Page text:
And what does that devastatingly handsome actor Montgomery Clift (above, and shirt-tail relative of Paul Miles Schneider) have to to with the Civil War? Read on. . . .Again, Andy Obermueller emailed to remind me that on this day in 1861, Rebel forces began the bombardment of Fort Sumter, South Carolina. Unlike the other reminders Andy (the Yankee) has sent me, this one resulted in a Rebel victory when the fort's commander, Robert Anderson, surrendered on April 14.
Robert Anderson (below and below right) breaks my heart. A Kentuckian by birth, a Virginian by heritage, he was pro-slavery and pro-Union and all soldier--one of those quandaries of the Civil War. His pedigree is Southern from his stately bearing to his gentlemanly ways. He was a cousin to Chief Justice John Marshall (a Virginian) and one of his brothers was a Confederate sympathizer who moved to Mexico in hopes of establishing a Confederate colony there.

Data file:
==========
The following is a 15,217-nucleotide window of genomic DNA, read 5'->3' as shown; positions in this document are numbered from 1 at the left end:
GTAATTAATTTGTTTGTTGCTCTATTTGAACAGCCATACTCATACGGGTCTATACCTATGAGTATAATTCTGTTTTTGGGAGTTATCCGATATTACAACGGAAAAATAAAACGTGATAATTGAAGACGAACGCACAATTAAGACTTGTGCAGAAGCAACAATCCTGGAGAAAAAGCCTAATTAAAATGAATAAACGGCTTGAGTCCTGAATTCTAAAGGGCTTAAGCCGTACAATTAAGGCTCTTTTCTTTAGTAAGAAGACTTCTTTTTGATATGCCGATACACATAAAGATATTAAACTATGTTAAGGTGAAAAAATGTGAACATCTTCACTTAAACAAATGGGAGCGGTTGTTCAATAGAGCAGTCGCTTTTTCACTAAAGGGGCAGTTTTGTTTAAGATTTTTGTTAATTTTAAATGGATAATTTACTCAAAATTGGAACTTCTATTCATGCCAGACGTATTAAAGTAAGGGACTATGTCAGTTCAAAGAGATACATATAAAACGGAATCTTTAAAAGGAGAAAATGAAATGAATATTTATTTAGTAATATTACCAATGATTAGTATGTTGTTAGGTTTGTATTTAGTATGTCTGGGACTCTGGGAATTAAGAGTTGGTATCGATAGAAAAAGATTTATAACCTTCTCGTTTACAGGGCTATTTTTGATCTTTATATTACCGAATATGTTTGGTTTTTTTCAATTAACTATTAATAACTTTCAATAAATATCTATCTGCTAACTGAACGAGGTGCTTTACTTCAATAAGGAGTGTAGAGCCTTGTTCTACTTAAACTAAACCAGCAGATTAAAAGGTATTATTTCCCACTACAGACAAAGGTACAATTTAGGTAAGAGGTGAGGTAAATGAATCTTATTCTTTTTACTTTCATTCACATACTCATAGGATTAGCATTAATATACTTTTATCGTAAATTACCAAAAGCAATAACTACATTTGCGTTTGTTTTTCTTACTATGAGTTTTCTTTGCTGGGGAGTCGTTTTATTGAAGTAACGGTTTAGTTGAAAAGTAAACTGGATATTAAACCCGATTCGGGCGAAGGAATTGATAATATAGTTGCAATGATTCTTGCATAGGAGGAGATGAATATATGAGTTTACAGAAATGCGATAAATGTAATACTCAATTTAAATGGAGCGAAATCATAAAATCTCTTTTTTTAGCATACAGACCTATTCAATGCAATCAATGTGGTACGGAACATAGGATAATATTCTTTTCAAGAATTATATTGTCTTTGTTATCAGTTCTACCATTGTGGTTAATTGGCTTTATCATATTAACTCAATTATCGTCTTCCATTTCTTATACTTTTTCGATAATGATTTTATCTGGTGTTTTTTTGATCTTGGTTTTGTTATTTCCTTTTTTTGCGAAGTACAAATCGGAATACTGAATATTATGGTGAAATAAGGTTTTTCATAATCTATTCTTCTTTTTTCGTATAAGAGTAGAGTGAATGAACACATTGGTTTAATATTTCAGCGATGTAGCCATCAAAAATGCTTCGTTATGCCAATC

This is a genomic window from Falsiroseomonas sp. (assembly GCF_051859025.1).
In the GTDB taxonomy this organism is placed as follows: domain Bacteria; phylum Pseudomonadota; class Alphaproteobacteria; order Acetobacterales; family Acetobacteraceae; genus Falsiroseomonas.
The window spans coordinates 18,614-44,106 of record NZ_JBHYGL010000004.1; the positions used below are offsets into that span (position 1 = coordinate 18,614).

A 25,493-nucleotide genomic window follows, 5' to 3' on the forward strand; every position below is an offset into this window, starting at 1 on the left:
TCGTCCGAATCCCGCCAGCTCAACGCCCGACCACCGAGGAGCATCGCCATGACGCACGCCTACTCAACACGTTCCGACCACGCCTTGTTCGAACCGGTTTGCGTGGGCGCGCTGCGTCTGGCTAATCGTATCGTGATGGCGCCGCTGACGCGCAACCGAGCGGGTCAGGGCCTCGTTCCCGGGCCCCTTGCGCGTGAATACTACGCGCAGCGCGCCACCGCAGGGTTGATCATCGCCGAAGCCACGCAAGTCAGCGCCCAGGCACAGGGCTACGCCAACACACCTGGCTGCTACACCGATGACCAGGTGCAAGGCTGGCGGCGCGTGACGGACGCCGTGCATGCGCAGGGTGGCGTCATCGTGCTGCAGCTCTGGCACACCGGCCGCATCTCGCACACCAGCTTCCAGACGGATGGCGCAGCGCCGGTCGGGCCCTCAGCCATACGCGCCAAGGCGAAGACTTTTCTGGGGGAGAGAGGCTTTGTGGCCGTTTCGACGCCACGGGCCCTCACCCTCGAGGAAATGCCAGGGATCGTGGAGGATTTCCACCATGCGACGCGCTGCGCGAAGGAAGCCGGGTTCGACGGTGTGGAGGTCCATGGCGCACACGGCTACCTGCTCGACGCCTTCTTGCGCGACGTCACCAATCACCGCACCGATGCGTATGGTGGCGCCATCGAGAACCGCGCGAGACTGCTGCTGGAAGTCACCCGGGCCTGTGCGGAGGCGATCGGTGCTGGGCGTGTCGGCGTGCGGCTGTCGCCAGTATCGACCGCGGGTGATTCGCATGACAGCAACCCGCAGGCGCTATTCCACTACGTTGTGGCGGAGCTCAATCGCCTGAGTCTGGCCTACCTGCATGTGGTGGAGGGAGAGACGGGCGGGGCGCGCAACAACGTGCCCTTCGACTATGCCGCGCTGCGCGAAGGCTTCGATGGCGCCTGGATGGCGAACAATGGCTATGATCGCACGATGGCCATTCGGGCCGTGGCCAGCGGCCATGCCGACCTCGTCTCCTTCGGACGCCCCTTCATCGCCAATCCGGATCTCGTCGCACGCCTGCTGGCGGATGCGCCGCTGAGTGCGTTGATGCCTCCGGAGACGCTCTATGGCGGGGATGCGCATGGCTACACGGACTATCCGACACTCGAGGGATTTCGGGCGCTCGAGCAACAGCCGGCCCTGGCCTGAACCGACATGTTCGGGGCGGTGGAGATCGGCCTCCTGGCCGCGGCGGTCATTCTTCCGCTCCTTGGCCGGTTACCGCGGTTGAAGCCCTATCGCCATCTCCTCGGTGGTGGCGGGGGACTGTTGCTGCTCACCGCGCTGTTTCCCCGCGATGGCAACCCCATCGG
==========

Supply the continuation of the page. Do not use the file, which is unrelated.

A West Point graduate, by the time the major commanded Fort Sumter, he was an experienced soldier, having served in the Black Hawk War where he both mustered in and mustered out Abraham Lincoln. He served in the Mexican American War where he was severely wounded.
The spring of 1861 found him defending Fort Sumter against the bombardment of his former West Point student, P. G. T. Beauregard. Such are the endless ironies of this war.
Acknowledging defeat, Anderson lowered the 33-star American flag, folding it carefully and carrying it North with him.
Four years to the day, he raised that same flag over Fort Sumter with a flotilla of Yankee ships cheering in Charleston Harbor. The ceremony brought tears to his eyes, as did the death of Lincoln which he learned only hours later.
Anderson was a good and honorable man and is buried in West Point Cemetery, next to George Armstrong Custer.
According to my sources, this handsome Kentuckian is also the great-grandfather of Montgomery Clift. Quality is sometimes inherited.
Quote of the Day
"If a man don't go his own way, he is nothing." --Montgomery Clift as Robert E. Lee Prewitt in From Here to Eternity
PS--The flag had 33 stars until January 29, 1861, when Kansas entered the Union. Obviously, there had not been enough time to update all the flags.